- The Washington Times - Saturday, July 20, 2002

The White House is warning that anthrax field tests widely used since the attacks in the fall give fast but often incorrect results, prompting authorities to shut down buildings prematurely and hand out unneeded antibiotics.
In a memo being sent Monday to more than 250 federal agencies, and to firefighters, police and local officials across the country, authorities say none of the commercially available field tests is reliable. They advise federal agencies to stop buying them and cancel pending contracts.
"This equipment does not pass acceptable standards for effectiveness," said the memo from John H. Marburger III, director of the White House Office of Science and Technology Policy. "Field testing is not recommended and should not be used."
The advisory comes after an extensive study of the tests by the Centers for Disease Control and Prevention for the FBI. The study, the first of its kind, found that all tests on the market are prone to miss small amounts of anthrax and to detect anthrax when there was none there.
The memo advises authorities to send results to a CDC-approved lab, where they can get initial readings within six hours. A 17-page set of guidelines offers detailed suggestions for how to handle suspicious mail, warning agencies not to take "dramatic actions" before figuring out whether the threat is credible.
The guidelines also recommend that federal agencies stop routinely testing their mailrooms for anthrax, given that most mail is being irradiated, low levels of anthrax do not pose a significant risk and the tests used are not reliable.
The administration's warning about the field tests come as The Washington Times reported in yesterday's editions that doctors in Baltimore who treated postal workers exposed to anthrax in the fall discovered new, long-term symptoms. The doctors found previously unreported symptoms such as fluid buildup around the heart, low hormone levels and chest pain.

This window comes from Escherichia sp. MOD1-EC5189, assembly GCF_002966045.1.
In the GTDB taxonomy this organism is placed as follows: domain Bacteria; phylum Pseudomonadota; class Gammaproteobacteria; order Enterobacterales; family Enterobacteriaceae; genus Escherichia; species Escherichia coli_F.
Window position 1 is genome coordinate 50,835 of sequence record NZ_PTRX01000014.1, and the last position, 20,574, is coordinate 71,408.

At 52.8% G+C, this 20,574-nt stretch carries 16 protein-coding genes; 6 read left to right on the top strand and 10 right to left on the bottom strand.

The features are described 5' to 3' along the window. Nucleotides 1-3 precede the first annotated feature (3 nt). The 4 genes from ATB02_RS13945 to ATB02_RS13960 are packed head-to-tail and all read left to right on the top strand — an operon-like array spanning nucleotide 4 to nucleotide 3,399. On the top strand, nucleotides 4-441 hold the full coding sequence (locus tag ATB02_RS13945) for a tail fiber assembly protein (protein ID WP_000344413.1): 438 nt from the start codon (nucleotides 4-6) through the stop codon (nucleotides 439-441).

The field tests which cost about $35 each are designed to quickly determine whether a suspicious white powder could be anthrax, and hundreds of thousands of them were sold during and after the attacks by mail in the fall.
But false results cause real problems, officials say.
In May, for instance, field tests indicated there was anthrax in the mailrooms of the World Bank and International Monetary Fund. The World Bank shut down the building's ventilation system and sent 1,200 workers home because it was too hot to work inside. The IMF gave about 100 people antibiotics, though many held off taking them.
Anthrax was not confirmed at either location.
"Bad information is worse than no information," said Dr. Michael Osterholm, a bioterrorism expert at the University of Minnesota who has been serving as an adviser to the HHS.
Still, at the World Bank, there are no regrets.
"The bank will always err on the side of caution," spokesman Damian Milverton said.
Mr. Milverson said that forcing staff to work from home is nothing compared with the risk of ignoring what could be anthrax. But he added that officials will consider the guidelines.
Field tests are easy to use. A sample of suspicious powder is dissolved into a special fluid and run through a gadget to check for genetic markers from the bacillus family, which includes anthrax.
But they also pick up other bacteria in the bacillus family. And they won't register anthrax if there are fewer than 100,000 spores more than enough to kill someone.

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